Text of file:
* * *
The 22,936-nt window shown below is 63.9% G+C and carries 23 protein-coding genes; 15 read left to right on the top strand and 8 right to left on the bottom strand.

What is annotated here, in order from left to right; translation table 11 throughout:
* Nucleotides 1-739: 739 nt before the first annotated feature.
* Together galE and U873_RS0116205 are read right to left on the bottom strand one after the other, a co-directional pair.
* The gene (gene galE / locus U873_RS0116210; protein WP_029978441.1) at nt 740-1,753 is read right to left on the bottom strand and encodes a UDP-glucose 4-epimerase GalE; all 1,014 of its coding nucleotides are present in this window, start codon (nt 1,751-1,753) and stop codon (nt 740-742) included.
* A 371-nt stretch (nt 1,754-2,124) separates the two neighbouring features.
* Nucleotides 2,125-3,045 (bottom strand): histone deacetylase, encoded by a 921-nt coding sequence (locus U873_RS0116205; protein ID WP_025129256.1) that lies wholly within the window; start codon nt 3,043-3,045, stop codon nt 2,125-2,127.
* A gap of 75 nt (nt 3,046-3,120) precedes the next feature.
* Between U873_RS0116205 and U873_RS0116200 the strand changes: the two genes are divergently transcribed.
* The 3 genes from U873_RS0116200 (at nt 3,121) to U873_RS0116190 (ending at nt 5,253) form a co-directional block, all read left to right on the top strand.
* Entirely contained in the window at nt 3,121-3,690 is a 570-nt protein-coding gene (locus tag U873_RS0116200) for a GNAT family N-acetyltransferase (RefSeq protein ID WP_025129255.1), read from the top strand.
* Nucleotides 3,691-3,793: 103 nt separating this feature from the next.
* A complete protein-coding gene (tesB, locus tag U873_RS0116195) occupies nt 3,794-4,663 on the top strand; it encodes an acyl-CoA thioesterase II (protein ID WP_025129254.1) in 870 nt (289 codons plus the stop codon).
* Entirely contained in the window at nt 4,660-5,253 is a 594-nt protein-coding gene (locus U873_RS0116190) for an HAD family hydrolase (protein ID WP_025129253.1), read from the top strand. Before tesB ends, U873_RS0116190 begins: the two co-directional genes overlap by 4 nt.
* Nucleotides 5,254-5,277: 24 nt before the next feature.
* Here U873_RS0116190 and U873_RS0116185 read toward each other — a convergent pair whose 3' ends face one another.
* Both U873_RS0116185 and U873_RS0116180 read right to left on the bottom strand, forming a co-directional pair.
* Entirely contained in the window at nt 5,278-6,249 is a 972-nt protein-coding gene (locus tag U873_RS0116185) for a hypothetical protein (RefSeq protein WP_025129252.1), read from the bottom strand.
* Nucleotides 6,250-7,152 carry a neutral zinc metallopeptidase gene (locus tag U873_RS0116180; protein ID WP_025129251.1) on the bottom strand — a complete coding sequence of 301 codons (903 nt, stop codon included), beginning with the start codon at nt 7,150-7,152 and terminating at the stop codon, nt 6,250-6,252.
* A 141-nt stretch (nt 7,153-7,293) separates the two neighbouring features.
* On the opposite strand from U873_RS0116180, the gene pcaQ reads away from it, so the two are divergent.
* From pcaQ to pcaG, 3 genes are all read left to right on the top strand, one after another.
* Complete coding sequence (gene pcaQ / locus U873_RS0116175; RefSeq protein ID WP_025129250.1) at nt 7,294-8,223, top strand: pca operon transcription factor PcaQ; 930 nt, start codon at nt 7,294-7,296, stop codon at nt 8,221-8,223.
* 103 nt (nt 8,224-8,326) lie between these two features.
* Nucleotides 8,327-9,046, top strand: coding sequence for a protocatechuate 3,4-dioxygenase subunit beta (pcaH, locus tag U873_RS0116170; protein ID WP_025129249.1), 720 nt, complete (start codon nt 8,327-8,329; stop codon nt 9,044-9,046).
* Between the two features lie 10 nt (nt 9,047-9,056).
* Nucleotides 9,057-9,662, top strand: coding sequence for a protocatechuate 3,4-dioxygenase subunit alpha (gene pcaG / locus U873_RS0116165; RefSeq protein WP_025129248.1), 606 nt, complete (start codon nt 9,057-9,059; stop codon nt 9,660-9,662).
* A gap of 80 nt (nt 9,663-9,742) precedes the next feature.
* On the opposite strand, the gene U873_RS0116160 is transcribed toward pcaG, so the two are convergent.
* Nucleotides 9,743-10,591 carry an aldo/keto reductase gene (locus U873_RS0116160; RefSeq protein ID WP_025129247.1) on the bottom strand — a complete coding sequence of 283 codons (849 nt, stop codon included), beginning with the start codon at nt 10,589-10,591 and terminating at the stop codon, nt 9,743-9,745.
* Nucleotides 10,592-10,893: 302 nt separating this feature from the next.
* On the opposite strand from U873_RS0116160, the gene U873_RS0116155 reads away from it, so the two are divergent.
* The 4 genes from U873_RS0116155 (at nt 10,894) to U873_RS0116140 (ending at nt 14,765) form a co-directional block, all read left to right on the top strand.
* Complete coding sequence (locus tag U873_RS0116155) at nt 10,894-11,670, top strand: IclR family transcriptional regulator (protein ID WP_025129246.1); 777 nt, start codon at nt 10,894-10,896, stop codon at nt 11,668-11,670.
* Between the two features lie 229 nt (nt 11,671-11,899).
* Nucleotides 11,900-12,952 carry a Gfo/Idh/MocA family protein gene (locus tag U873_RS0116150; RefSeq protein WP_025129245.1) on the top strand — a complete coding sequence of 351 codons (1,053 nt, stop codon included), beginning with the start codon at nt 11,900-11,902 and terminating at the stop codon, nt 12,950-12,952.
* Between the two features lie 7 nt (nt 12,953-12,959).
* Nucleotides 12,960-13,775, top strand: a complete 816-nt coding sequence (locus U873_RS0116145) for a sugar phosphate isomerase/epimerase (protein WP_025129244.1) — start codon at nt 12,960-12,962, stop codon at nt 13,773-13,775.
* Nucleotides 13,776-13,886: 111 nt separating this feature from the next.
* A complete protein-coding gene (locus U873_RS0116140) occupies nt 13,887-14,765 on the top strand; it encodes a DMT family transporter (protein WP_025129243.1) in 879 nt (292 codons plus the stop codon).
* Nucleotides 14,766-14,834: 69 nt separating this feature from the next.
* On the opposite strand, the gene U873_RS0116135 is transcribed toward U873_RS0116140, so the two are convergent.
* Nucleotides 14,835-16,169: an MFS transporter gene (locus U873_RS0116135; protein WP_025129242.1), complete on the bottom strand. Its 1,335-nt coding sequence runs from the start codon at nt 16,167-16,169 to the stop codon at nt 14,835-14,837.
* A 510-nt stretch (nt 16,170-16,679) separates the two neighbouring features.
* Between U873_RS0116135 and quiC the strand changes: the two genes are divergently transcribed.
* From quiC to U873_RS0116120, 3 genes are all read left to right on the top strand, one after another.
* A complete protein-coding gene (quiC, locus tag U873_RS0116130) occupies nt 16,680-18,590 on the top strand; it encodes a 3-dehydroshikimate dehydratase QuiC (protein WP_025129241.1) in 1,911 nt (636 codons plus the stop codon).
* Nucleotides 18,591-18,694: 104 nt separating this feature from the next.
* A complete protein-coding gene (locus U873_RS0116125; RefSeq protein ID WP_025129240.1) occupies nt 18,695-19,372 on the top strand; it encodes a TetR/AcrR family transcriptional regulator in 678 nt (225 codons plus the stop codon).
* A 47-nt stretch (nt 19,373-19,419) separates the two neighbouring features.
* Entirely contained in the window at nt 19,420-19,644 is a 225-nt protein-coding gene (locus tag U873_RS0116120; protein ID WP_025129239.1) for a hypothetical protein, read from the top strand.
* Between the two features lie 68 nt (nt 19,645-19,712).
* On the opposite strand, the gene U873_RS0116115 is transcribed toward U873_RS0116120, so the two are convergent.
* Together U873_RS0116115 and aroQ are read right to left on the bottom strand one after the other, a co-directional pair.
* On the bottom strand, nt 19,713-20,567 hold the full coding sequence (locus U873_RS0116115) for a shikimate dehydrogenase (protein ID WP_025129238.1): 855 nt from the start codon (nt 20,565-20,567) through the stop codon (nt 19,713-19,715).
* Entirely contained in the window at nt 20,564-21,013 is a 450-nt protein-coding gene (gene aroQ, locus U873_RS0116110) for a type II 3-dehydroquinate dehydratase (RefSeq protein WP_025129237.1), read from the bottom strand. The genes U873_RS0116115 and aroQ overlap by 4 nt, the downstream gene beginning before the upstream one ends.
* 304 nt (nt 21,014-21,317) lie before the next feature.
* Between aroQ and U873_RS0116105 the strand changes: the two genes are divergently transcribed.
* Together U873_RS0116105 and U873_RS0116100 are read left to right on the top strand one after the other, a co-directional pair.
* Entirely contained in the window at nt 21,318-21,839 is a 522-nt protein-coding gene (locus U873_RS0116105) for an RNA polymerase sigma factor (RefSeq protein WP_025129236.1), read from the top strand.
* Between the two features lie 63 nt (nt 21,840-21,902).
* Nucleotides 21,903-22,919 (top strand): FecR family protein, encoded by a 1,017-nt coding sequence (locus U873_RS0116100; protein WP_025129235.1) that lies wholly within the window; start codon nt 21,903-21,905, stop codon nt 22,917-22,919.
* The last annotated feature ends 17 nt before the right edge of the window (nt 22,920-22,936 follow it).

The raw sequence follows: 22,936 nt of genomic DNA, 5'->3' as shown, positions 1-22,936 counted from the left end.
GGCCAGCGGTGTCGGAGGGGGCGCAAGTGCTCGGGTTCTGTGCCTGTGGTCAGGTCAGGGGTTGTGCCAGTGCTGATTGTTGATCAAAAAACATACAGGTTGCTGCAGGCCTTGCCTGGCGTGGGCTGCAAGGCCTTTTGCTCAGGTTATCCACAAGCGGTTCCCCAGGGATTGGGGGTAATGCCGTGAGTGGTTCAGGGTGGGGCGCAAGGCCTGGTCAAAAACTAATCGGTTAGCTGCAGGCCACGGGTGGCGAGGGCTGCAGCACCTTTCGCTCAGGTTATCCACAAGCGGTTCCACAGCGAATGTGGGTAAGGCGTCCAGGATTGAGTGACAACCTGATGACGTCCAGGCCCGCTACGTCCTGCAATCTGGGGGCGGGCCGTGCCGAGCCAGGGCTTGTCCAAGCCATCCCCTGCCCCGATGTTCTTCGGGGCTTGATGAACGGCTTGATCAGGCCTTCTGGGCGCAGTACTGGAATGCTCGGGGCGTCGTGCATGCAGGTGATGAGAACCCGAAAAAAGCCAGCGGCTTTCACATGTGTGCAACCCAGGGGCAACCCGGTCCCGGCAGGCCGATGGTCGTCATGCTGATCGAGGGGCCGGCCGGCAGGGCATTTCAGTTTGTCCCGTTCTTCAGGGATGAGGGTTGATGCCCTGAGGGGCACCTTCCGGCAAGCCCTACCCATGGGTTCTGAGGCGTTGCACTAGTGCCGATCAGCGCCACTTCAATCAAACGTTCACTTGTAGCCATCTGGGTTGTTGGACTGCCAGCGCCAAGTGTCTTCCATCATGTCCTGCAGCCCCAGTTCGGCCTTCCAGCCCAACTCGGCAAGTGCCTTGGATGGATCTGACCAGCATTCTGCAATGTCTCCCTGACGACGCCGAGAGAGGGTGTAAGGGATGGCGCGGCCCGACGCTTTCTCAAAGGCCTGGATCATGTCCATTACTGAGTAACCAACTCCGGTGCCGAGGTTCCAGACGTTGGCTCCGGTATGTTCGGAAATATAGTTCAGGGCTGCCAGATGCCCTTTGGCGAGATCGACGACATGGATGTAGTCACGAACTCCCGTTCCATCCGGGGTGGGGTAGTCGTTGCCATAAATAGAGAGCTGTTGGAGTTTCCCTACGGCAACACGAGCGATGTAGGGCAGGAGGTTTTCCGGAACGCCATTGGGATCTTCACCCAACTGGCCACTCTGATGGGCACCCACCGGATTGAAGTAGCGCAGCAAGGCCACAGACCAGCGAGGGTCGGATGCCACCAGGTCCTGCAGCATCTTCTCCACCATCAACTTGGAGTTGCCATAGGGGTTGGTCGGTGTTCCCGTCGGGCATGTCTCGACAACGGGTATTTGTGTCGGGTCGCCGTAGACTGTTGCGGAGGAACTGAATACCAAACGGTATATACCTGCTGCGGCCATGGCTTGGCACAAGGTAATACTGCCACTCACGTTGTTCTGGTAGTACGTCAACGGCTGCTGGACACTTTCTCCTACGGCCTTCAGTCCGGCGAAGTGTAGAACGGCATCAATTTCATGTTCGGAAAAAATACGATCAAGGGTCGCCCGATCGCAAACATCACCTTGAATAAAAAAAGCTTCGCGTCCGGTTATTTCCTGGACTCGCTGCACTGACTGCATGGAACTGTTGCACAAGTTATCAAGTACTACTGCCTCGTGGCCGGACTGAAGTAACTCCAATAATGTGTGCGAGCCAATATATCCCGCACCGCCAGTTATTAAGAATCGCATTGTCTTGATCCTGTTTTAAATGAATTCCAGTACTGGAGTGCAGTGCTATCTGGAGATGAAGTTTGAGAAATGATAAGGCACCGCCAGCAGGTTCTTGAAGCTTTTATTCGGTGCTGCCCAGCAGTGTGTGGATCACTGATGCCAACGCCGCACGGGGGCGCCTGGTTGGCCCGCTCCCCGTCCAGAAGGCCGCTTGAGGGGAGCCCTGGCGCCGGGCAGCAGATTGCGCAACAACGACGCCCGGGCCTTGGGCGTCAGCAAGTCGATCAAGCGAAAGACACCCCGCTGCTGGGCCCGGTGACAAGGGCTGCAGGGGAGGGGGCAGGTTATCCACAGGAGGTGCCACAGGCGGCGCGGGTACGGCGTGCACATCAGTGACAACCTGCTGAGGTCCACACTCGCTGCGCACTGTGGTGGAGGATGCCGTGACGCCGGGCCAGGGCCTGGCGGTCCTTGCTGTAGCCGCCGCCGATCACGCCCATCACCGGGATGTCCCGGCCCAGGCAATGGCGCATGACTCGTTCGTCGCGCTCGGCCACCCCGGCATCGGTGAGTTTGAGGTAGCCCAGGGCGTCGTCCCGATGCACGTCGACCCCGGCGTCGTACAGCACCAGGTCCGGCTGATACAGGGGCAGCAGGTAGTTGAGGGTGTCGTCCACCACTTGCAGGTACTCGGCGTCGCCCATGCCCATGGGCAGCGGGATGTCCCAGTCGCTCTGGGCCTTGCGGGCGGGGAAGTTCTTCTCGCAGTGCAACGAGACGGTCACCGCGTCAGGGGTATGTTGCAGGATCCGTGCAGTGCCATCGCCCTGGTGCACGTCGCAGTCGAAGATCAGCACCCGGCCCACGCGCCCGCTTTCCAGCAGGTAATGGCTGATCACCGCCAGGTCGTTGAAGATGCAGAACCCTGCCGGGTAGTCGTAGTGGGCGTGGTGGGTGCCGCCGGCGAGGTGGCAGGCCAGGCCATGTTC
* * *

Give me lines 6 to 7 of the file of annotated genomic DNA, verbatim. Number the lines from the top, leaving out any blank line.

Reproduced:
* A 371-nt stretch (nt 1,754-2,124) separates the two neighbouring features.
* Nucleotides 2,125-3,045 (bottom strand): histone deacetylase, encoded by a 921-nt coding sequence (locus U873_RS0116205; protein ID WP_025129256.1) that lies wholly within the window; start codon nt 3,043-3,045, stop codon nt 2,125-2,127.